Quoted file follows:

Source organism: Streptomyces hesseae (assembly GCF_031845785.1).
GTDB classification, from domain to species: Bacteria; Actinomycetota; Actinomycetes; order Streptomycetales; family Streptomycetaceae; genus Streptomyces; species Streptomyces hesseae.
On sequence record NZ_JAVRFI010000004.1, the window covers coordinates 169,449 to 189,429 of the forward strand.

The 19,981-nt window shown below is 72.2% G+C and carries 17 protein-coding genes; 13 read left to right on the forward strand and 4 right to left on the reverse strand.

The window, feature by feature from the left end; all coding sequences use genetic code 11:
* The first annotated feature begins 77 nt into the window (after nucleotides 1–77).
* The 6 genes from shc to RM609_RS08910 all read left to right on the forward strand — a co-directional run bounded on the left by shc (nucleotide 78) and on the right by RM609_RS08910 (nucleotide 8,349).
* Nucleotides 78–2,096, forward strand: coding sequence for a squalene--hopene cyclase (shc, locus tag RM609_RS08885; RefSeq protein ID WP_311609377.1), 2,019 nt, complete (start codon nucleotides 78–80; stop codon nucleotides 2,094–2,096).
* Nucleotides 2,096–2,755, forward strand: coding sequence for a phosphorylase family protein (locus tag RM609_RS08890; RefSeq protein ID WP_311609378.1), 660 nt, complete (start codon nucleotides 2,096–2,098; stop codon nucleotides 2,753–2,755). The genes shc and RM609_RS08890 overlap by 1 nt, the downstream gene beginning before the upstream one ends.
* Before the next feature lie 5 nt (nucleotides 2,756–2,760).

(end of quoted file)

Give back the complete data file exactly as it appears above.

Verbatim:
Source organism: Streptomyces hesseae (assembly GCF_031845785.1).
GTDB classification, from domain to species: Bacteria; Actinomycetota; Actinomycetes; order Streptomycetales; family Streptomycetaceae; genus Streptomyces; species Streptomyces hesseae.
On sequence record NZ_JAVRFI010000004.1, the window covers coordinates 169,449 to 189,429 of the forward strand.

The 19,981-nt window shown below is 72.2% G+C and carries 17 protein-coding genes; 13 read left to right on the forward strand and 4 right to left on the reverse strand.

The window, feature by feature from the left end; all coding sequences use genetic code 11:
* The first annotated feature begins 77 nt into the window (after nucleotides 1–77).
* The 6 genes from shc to RM609_RS08910 all read left to right on the forward strand — a co-directional run bounded on the left by shc (nucleotide 78) and on the right by RM609_RS08910 (nucleotide 8,349).
* Nucleotides 78–2,096, forward strand: coding sequence for a squalene--hopene cyclase (shc, locus tag RM609_RS08885; RefSeq protein ID WP_311609377.1), 2,019 nt, complete (start codon nucleotides 78–80; stop codon nucleotides 2,094–2,096).
* Nucleotides 2,096–2,755, forward strand: coding sequence for a phosphorylase family protein (locus tag RM609_RS08890; RefSeq protein ID WP_311609378.1), 660 nt, complete (start codon nucleotides 2,096–2,098; stop codon nucleotides 2,753–2,755). The genes shc and RM609_RS08890 overlap by 1 nt, the downstream gene beginning before the upstream one ends.
* Before the next feature lie 5 nt (nucleotides 2,756–2,760).